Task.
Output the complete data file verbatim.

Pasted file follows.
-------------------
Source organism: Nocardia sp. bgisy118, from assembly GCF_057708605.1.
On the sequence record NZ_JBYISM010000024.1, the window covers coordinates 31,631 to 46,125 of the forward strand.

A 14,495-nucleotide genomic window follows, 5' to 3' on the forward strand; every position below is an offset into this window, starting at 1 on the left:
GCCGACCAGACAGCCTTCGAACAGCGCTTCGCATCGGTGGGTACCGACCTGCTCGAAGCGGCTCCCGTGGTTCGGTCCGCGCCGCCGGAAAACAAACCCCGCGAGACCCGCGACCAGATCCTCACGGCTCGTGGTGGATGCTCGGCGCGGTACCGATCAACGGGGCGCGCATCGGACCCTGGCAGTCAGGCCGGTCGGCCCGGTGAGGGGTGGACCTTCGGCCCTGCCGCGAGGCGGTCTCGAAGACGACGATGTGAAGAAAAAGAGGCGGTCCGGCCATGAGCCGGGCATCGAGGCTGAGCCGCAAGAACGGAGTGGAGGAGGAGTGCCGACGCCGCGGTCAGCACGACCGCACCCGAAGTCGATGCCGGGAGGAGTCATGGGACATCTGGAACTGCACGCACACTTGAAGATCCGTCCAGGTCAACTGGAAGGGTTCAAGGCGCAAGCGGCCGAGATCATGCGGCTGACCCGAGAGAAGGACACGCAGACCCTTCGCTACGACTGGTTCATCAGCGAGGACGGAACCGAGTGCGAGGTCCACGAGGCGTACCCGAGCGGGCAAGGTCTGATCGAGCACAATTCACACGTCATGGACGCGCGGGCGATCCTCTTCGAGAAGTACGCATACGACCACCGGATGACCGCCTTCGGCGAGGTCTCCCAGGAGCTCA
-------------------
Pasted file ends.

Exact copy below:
Source organism: Nocardia sp. bgisy118, from assembly GCF_057708605.1.
On the sequence record NZ_JBYISM010000024.1, the window covers coordinates 31,631 to 46,125 of the forward strand.

A 14,495-nucleotide genomic window follows, 5' to 3' on the forward strand; every position below is an offset into this window, starting at 1 on the left:
GCCGACCAGACAGCCTTCGAACAGCGCTTCGCATCGGTGGGTACCGACCTGCTCGAAGCGGCTCCCGTGGTTCGGTCCGCGCCGCCGGAAAACAAACCCCGCGAGACCCGCGACCAGATCCTCACGGCTCGTGGTGGATGCTCGGCGCGGTACCGATCAACGGGGCGCGCATCGGACCCTGGCAGTCAGGCCGGTCGGCCCGGTGAGGGGTGGACCTTCGGCCCTGCCGCGAGGCGGTCTCGAAGACGACGATGTGAAGAAAAAGAGGCGGTCCGGCCATGAGCCGGGCATCGAGGCTGAGCCGCAAGAACGGAGTGGAGGAGGAGTGCCGACGCCGCGGTCAGCACGACCGCACCCGAAGTCGATGCCGGGAGGAGTCATGGGACATCTGGAACTGCACGCACACTTGAAGATCCGTCCAGGTCAACTGGAAGGGTTCAAGGCGCAAGCGGCCGAGATCATGCGGCTGACCCGAGAGAAGGACACGCAGACCCTTCGCTACGACTGGTTCATCAGCGAGGACGGAACCGAGTGCGAGGTCCACGAGGCGTACCCGAGCGGGCAAGGTCTGATCGAGCACAATTCACACGTCATGGACGCGCGGGCGATCCTCTTCGAGAAGTACGCATACGACCACCGGATGACCGCCTTCGGCGAGGTCTCCCAGGAGCTCA